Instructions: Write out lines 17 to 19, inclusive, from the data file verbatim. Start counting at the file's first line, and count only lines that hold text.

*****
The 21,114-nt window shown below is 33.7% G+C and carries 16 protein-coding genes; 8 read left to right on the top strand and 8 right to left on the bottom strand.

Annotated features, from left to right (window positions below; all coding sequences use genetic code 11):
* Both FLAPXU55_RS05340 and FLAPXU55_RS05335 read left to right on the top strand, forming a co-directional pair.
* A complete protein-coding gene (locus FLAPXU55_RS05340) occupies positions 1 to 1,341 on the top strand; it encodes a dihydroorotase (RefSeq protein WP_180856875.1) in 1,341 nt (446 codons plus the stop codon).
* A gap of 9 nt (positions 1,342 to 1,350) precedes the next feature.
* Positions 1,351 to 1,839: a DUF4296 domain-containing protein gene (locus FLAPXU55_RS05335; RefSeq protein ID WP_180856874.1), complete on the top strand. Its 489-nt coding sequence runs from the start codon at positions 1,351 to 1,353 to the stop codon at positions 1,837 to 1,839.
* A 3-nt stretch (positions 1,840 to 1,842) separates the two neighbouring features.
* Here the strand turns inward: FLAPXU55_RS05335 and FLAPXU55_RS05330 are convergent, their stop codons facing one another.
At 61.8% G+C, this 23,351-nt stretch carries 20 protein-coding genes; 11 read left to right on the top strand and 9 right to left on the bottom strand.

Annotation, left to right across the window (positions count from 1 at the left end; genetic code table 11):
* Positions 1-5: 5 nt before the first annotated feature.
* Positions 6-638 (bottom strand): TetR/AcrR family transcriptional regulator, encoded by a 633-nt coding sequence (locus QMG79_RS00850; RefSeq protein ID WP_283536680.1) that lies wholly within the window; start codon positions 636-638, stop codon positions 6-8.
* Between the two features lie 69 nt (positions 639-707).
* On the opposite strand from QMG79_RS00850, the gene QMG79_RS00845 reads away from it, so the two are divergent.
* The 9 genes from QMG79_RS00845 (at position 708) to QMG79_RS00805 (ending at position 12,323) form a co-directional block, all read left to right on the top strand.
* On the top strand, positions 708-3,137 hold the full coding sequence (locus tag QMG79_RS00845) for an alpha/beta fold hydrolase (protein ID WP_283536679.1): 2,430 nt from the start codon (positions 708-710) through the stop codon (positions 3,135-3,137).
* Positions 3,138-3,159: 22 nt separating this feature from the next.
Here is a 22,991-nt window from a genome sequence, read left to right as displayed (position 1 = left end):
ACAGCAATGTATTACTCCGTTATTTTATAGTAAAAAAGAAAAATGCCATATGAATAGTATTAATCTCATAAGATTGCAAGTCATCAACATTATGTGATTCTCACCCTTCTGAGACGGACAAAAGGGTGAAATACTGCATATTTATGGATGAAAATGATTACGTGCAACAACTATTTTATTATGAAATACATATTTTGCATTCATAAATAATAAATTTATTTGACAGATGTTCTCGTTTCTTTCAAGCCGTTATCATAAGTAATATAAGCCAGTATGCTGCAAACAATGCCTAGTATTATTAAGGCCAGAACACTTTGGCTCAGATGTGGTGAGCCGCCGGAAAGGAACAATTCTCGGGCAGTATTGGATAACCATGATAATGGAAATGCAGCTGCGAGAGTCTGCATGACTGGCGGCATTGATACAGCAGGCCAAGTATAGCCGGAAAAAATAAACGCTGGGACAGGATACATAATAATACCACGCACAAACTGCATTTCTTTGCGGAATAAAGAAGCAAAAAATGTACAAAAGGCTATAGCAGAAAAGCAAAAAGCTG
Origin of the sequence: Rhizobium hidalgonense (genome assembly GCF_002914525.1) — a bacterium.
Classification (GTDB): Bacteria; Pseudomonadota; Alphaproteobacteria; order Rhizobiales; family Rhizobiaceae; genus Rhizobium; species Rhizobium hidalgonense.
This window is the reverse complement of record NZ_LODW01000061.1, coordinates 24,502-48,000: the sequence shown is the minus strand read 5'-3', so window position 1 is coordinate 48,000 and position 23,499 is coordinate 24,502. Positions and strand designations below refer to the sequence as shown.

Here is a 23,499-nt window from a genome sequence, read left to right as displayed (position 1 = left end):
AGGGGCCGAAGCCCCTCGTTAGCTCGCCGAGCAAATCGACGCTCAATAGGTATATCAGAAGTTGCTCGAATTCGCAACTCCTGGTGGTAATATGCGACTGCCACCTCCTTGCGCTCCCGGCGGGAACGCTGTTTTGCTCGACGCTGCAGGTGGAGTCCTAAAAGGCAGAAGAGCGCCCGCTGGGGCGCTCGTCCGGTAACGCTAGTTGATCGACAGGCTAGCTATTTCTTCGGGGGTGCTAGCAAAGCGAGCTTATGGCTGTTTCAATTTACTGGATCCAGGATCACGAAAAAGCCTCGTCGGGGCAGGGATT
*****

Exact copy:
* Positions 3,138-3,159: 22 nt separating this feature from the next.
Here is a 22,991-nt window from a genome sequence, read left to right as displayed (position 1 = left end):
ACAGCAATGTATTACTCCGTTATTTTATAGTAAAAAAGAAAAATGCCATATGAATAGTATTAATCTCATAAGATTGCAAGTCATCAACATTATGTGATTCTCACCCTTCTGAGACGGACAAAAGGGTGAAATACTGCATATTTATGGATGAAAATGATTACGTGCAACAACTATTTTATTATGAAATACATATTTTGCATTCATAAATAATAAATTTATTTGACAGATGTTCTCGTTTCTTTCAAGCCGTTATCATAAGTAATATAAGCCAGTATGCTGCAAACAATGCCTAGTATTATTAAGGCCAGAACACTTTGGCTCAGATGTGGTGAGCCGCCGGAAAGGAACAATTCTCGGGCAGTATTGGATAACCATGATAATGGAAATGCAGCTGCGAGAGTCTGCATGACTGGCGGCATTGATACAGCAGGCCAAGTATAGCCGGAAAAAATAAACGCTGGGACAGGATACATAATAATACCACGCACAAACTGCATTTCTTTGCGGAATAAAGAAGCAAAAAATGTACAAAAGGCTATAGCAGAAAAGCAAAAAGCTG